High-speed Internet, lower prices and unlocking the potential of unused spectrum waves for new services all feature in the EU's new strategy for growth and jobs, dubbed 'Europe 2020', according to a leaked document seen by EURACTIV.
The European Commission estimates that the EU's growth potential has been cut in half by the crisis and the new policy document speaks of both the "threat but also the opportunity" presented by emerging markets like China and India, whose ICT industries are leapfrogging the EU.
To address the EU's waning ICT influence, the EU will aim to boost levels of investment in research and development from their current 1.9% of the bloc's GDP to 3%.
More public funds
Public funding, according to the paper, will play a central role in increasing the EU's ICT competitiveness.
The document says the EU will try to tap into public money, like structural funds, to build Internet infrastructure where private investment is lacking.
With the help of the European Investment Bank, the EU will aim to leverage between €10 billion and €12 billion of additional private finance per year on the basis of €1 billion in European funds.
Industry sources warn that the Commission should not "crowd out" private investment and that the executive will have to ensure that the public authorities comply with the EU's state aid rules.
Commissioner Neelie Kroes' 'Digital Agenda' will aim to reduce barriers to high-speed Internet coverage in an effort to boost current sluggish uptake of broadband in Europe compared to other regions.
"The aim is to accelerate the roll-out of high speed Internet and to reap fully its economic and societal benefits," according to the strategy paper.
Though industry sources broadly support faster and more pervasive Internet access, the European Competitive Telecommunication Association warns that rolling out high-speed Internet should not encourage expensive and inefficient monopolies.
If history is anything to go by, future policy attempts for high-speed Internet will likely displease either small or large network operators, who have been engaged in a tug of war over access prices to Internet wires.
Both parties have also complained of legal uncertainty from the EU hampering investment in high-speed Internet.
In a speech to the Mobile World Congress in Barcelona two weeks ago, Kroes tried to assure the industry that she would create "a predictable and transparent regulatory landscape".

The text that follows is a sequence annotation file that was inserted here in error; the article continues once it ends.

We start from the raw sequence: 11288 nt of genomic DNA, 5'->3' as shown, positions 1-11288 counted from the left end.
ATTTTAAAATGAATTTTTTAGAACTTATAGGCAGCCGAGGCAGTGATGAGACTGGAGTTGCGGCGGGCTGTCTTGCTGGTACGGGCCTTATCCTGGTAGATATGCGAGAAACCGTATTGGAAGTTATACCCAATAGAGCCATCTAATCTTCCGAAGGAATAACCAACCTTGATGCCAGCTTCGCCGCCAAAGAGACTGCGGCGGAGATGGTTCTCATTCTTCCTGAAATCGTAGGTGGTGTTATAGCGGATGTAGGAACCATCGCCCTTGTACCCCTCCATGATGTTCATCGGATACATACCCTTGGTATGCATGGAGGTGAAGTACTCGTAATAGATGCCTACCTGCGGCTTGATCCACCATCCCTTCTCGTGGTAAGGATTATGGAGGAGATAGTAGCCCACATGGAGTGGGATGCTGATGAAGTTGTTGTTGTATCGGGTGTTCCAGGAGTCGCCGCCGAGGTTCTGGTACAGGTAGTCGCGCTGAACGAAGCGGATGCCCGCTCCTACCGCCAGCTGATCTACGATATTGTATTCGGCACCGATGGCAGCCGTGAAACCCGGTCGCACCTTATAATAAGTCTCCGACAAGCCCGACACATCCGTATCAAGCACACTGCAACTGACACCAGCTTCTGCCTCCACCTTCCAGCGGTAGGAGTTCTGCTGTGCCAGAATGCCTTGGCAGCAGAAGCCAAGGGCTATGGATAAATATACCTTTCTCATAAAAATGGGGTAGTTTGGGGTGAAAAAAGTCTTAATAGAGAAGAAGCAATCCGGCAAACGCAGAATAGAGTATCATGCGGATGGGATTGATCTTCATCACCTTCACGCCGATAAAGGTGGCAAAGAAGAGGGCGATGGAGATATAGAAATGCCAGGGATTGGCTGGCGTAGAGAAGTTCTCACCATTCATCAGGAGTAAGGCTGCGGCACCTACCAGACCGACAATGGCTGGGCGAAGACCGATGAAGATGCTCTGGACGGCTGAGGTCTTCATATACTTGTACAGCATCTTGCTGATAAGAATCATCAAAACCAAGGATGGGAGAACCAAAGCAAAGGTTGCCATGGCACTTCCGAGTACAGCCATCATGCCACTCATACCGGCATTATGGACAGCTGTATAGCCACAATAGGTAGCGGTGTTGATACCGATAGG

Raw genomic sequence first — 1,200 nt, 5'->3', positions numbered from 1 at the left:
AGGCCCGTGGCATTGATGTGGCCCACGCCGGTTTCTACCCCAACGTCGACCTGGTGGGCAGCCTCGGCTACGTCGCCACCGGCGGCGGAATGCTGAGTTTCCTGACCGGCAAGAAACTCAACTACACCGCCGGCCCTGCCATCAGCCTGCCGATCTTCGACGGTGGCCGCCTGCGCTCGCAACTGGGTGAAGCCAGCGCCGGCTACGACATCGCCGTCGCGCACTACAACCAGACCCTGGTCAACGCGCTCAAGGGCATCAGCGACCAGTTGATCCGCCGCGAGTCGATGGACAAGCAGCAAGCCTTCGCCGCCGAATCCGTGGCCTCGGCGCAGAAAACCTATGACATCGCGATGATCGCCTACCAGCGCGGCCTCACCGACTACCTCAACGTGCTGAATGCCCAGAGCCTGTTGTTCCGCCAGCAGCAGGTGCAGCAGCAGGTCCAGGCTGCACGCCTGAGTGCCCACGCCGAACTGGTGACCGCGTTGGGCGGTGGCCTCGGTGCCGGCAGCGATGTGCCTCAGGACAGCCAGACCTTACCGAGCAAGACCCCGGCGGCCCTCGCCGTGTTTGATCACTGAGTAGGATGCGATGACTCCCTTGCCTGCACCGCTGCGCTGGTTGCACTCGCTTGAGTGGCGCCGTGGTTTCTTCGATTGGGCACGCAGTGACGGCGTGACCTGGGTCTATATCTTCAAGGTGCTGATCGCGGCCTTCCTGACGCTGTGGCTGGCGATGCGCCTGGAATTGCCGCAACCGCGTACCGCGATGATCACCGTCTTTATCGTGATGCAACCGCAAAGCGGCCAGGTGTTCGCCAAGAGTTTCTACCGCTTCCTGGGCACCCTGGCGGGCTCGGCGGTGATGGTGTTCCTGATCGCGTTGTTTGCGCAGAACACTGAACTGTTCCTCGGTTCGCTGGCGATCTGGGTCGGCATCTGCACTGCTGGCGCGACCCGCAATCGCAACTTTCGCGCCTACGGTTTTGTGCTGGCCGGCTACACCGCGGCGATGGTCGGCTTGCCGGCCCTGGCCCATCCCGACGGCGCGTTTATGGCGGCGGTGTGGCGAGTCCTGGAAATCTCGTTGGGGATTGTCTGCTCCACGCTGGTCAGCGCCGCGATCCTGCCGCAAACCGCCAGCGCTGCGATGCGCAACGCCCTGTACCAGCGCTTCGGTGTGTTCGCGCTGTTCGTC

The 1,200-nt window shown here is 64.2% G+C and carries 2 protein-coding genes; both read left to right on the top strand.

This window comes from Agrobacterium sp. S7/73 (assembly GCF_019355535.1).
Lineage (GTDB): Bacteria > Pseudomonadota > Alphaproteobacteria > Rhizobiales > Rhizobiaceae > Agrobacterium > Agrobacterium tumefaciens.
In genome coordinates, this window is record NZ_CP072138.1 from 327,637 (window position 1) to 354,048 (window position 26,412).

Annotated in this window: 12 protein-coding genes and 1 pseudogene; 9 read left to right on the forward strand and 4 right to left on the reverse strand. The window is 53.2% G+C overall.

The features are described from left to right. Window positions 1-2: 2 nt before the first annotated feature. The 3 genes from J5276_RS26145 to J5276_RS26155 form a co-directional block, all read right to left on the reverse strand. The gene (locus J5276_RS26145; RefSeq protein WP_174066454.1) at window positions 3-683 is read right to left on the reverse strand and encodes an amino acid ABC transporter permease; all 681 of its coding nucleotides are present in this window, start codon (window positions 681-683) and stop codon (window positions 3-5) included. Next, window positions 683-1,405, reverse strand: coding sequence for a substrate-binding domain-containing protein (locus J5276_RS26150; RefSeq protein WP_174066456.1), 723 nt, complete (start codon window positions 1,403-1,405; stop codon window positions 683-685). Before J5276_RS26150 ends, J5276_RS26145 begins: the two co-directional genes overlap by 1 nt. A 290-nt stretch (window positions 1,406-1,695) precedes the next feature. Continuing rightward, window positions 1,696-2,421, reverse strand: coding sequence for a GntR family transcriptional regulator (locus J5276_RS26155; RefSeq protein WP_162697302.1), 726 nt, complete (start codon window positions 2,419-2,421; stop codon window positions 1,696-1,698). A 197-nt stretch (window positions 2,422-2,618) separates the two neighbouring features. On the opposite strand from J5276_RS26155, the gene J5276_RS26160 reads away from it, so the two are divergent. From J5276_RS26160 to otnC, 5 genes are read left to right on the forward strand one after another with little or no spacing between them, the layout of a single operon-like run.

The previous EU commissioner for ICT, Viviane Reding, had set the scene for a so-called Digital Dividend, whereby broadcasters' switchover from analogue to digital would unlock precious spectrum waves for more digital services.
The paper reiterates Reding's spectrum policy as a way to help the EU roll out high-speed Internet.
However, industry sources want the EU to step in before spectrum auctions at national level create even more fragmented markets.
The EU will also aim to tie up the digital market's many loose ends in online trade, the document reveals.
According to research done by the EU executive, online commerce has been stifled by payment difficulties and a subsequent lack of trust in online shopping.
60% of online purchases failed in an EU-backed test of 11,000 separate orders on cameras, CDs, books and clothes.
An NGO for a commercially neutral internet, La Quadrature du Net, warned Kroes not to use high-speed Internet as a "justification for abandoning net neutrality, which is an essential engine for growth and competition in the digital environment," according to a statement from the group's founder, Jérémie Zimmermann.
"The Commission should set more targets for the flagship 'Digital Agenda' which are more relevant to European consumers and industry," according to a statement from the European Competitive Telecoms Association.
"Roll-out of high-speed Internet infrastructure will not achieve any meaningful benefits for Europe if it results in monopolies which charge high prices for poor services. Policymakers should aim for the construction of open networks which support competition and choice across the EU if we are to succeed on the world stage," ECTA continued.
The EU's new strategy for sustainable growth and jobs, called 'Europe 2020', comes in the midst of the worst economic crisis in decades.
The new strategy replaces the Lisbon Agenda, adopted in 2000, which largely failed to turn the EU into "the world's most dynamic knowledge-based economy by 2010".
The new agenda puts innovation and green growth at the heart of its blueprint for competitiveness and proposes tighter monitoring of national reform programmes, one of the greatest weaknesses of the Lisbon Strategy.
During a summit on 11 February, EU leaders broadly endorsed a paper by European Council President Herman Van Rompuy, which called for more rigorous implementation and monitoring procedures for the new strategy (EURACTIV 11/02/10).
It called on the Commission to come up with proposals before the next EU summit on 25-26 March.
- European Commission:The EU's Digital Dividend
- European Commission: Neelie Kroes speech on Digital Agenda15 Feb 2010
- European Commission:Info Society's Thematic Portal
- EURACTIV Slovakia:Sú?as?ou stratégie EÚ 2020 bude aj vysokorýchlostný internet
- EURACTIV Poland:Strategia 2020 liczy na „Agend? Cyfrow?”